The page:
Ruxandra Burtică embarked with us on the journey of designing the curricula and hands-on workshop exercises. We put together some awesome teams to make the best out of this first hands-on experience. We had a team for reviewing the materials with Traian Rebedea and Mihai Dascălu from University POLITEHNICA of Bucharest — they provided valuable feedback for steering the workshop content in the right direction.
Here is what Ruxandra told us that she liked most when creating the workshop:
I generally love learning new things myself, while creating a presentation/workshop. For this workshop in particular, on top of that, I greatly appreciated the collaboration with the trainers, Traian, Mihai and everybody involved :)
We also had a team with Giorgiana Vlăsceanu, Marilena Panaite and Mihai Cristian Pîrvu that went through all the content during a dry-run. They fixed the tiny details to ensure the participants would have a smooth experience during the workshop. They were joined by Ștefania Budulan and, the 4 of them, were our amazing team that supported Ruxandra during the hands-on workshop. We are more than happy to have had all these people with us. You were an awesome workshop team, and participants were more than thrilled to have your support (more on this later).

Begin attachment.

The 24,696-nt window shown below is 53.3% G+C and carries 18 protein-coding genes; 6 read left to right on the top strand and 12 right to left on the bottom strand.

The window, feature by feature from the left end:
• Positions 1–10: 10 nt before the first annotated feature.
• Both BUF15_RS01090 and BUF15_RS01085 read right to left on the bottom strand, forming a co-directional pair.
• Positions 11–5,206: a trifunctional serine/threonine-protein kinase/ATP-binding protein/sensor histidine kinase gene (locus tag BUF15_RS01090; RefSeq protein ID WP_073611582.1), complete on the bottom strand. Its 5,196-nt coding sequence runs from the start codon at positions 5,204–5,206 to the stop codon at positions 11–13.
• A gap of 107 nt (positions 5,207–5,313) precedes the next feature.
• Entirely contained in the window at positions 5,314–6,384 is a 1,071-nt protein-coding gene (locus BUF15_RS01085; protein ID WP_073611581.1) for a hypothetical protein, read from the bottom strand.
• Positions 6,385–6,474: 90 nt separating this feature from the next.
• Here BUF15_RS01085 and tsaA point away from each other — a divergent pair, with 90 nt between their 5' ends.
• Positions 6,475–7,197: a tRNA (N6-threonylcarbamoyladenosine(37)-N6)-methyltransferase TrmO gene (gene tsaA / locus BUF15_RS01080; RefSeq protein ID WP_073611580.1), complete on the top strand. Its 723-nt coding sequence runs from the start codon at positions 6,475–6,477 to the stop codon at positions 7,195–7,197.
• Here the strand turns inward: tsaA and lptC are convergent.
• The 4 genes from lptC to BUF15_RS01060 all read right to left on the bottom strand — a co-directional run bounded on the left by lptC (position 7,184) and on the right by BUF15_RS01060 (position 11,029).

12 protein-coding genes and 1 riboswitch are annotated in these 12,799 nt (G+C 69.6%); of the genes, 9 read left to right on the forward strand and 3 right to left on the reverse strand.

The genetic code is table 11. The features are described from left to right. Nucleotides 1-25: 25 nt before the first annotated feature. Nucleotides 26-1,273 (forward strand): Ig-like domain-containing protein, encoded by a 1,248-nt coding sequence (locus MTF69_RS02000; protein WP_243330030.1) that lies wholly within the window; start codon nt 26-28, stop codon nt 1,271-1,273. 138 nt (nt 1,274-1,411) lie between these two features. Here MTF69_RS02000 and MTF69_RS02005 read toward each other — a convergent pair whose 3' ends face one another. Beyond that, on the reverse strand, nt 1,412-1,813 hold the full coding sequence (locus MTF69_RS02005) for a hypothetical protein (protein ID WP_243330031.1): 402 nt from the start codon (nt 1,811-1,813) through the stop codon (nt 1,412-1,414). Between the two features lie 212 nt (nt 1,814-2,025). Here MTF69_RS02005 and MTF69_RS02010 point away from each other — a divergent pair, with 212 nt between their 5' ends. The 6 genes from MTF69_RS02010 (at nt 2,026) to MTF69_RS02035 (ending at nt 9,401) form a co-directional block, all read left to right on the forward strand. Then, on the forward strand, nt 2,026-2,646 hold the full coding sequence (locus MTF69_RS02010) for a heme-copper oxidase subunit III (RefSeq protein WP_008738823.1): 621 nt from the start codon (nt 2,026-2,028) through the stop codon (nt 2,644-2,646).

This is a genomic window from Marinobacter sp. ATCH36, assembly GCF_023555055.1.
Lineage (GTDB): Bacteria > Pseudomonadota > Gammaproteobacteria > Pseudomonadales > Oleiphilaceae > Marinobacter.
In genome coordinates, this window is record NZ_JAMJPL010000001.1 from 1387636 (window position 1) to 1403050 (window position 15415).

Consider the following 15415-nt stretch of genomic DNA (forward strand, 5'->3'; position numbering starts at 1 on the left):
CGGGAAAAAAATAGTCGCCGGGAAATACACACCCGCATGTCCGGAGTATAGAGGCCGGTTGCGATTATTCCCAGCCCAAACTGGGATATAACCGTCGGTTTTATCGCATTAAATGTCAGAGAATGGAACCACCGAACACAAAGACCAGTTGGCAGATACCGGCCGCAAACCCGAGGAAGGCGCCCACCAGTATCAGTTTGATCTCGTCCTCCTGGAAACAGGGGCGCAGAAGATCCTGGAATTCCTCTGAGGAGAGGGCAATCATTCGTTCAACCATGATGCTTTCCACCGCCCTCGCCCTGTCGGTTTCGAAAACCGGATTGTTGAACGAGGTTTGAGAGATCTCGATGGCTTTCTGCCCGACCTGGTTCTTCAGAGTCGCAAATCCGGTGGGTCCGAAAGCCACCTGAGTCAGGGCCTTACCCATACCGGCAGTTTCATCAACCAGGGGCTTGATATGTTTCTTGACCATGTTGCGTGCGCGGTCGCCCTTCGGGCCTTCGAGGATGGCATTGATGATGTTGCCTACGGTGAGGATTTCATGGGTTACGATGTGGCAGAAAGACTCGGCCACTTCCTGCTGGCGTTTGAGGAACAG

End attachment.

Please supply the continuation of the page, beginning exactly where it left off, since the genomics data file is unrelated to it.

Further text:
We had more than 60 people interested in the workshop. Unfortunately, we couldn’t accommodate them all. However, we tried to bring in the best mix of backgrounds and experiences for this first edition. The only prerequisite for attending the workshop was Python knowledge. We didn’t look for any previous AI/Machine Learning experience, as we tried to be as inclusive as possible.
21 people attended the first workshop and, even though we didn’t look at this during the selection process, 6 of them were women (28.5%, very similar demographics with what we observed in the interested people). On the long term, we hope to encourage as many women as possible to join the community and slowly decrease the gender gap.